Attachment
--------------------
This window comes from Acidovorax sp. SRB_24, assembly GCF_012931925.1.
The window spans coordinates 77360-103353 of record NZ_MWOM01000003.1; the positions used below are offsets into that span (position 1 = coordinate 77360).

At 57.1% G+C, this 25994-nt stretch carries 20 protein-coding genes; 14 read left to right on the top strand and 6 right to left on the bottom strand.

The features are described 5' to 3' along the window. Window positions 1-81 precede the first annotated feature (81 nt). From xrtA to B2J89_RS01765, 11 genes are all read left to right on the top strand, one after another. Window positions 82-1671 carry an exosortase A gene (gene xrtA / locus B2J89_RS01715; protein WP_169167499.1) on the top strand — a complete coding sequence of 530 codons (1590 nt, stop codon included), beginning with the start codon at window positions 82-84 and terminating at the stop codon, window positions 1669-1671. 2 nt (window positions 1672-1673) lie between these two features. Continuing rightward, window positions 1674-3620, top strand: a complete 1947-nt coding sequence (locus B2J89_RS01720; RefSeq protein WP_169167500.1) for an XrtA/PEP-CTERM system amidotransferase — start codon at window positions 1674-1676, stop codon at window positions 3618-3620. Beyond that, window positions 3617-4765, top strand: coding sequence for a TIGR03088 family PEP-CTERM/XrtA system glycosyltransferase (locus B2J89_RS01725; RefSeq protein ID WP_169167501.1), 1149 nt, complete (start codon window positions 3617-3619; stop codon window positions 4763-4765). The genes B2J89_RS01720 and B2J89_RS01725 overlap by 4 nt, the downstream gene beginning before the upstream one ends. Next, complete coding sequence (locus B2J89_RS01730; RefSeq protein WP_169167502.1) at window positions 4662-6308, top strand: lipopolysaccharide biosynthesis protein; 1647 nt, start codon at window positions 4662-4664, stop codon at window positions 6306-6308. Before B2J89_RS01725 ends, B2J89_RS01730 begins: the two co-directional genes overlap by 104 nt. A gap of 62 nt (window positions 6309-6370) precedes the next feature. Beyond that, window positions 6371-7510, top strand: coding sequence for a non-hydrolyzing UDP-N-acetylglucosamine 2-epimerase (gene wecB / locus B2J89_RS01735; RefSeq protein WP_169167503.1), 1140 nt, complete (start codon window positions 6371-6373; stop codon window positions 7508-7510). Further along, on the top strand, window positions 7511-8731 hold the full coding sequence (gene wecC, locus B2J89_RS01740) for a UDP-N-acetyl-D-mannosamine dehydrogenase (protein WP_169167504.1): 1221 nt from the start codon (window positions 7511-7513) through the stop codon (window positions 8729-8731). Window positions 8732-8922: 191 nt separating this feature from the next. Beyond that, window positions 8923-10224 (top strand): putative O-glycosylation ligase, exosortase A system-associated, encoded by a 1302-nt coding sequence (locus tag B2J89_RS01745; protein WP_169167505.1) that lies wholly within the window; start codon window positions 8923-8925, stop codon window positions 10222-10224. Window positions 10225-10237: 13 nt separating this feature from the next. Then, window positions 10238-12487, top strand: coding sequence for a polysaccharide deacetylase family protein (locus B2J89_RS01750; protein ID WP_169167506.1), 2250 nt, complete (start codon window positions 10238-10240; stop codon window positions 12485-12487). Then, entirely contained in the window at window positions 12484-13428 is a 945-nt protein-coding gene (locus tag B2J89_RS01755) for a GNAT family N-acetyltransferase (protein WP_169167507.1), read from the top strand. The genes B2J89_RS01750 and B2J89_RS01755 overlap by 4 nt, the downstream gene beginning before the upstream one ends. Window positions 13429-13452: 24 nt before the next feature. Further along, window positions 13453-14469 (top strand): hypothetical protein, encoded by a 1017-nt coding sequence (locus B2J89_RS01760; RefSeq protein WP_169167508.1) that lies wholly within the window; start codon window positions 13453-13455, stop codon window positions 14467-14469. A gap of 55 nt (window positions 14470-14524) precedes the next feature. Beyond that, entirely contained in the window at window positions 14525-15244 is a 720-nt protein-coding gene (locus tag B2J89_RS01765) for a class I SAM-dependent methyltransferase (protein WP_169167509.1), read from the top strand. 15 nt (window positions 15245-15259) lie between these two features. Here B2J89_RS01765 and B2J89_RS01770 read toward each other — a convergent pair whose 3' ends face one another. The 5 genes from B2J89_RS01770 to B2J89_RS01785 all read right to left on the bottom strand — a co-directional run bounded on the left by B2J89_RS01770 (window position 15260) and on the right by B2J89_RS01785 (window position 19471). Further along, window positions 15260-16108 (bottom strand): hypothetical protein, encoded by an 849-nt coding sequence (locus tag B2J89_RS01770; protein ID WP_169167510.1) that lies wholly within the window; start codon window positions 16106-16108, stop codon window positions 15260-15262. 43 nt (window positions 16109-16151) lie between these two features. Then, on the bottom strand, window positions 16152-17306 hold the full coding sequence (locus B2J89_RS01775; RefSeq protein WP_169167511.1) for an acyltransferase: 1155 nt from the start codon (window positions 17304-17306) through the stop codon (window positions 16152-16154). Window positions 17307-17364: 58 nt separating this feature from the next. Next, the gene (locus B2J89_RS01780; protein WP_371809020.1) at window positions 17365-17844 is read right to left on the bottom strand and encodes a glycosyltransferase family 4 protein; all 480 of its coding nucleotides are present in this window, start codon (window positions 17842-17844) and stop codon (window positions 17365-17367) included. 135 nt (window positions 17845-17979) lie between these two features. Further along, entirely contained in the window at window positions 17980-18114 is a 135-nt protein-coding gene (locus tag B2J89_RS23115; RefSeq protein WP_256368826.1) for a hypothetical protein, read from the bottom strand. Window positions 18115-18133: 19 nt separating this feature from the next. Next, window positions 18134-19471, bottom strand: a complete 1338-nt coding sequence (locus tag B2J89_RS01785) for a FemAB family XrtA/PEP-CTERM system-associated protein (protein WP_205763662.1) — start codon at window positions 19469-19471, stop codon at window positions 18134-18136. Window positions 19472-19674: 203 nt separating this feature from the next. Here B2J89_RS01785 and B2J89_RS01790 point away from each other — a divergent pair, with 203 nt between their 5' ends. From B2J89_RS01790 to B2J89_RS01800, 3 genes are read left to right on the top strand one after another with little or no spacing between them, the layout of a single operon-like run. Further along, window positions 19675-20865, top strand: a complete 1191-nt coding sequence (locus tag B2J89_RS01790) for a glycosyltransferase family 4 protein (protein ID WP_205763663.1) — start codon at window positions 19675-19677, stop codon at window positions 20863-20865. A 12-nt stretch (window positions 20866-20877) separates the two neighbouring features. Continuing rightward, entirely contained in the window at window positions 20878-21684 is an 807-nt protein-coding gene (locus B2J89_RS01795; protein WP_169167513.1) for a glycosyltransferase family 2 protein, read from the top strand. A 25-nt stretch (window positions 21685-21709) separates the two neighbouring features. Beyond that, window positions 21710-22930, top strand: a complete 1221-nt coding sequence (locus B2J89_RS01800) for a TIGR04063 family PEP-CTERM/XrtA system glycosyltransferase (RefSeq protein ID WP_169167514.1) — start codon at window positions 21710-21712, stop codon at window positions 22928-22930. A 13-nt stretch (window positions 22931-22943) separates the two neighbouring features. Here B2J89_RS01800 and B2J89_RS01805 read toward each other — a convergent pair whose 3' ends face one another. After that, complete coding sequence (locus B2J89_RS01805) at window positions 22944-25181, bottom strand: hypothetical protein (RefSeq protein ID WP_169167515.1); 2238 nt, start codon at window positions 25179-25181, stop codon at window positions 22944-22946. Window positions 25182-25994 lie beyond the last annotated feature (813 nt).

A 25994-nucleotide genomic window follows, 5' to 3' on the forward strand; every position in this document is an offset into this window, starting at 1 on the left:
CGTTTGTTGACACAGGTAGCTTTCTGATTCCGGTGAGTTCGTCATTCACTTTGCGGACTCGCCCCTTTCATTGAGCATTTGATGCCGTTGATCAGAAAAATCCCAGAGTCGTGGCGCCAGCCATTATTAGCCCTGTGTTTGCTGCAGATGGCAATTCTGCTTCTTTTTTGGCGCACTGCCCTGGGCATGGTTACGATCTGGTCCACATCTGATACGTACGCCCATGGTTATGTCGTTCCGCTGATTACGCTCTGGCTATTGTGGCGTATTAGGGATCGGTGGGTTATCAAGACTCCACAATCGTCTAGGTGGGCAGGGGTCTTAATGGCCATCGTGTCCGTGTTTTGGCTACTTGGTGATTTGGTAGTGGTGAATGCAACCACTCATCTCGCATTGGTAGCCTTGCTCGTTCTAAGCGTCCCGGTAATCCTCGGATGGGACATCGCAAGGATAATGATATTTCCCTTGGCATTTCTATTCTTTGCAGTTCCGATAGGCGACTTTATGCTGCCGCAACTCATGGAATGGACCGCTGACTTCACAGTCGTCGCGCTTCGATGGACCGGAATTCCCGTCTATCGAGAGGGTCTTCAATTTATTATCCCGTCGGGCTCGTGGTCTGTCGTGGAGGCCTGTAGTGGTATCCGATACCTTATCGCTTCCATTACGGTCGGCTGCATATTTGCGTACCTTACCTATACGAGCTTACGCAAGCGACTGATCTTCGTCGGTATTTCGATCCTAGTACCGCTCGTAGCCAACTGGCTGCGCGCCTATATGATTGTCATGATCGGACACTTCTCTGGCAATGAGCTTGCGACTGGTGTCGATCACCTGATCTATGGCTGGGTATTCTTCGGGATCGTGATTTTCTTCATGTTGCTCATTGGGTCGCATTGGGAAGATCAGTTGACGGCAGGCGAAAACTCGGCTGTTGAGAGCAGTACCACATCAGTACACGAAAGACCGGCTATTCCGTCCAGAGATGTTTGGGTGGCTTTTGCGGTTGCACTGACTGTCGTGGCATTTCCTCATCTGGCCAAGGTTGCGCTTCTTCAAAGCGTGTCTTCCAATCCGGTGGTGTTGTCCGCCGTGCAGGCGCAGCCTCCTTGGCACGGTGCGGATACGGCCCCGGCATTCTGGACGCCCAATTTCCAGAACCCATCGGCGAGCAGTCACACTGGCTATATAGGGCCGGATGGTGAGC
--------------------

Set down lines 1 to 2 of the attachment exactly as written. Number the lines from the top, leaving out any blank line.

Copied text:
This window comes from Acidovorax sp. SRB_24, assembly GCF_012931925.1.
The window spans coordinates 77360-103353 of record NZ_MWOM01000003.1; the positions used below are offsets into that span (position 1 = coordinate 77360).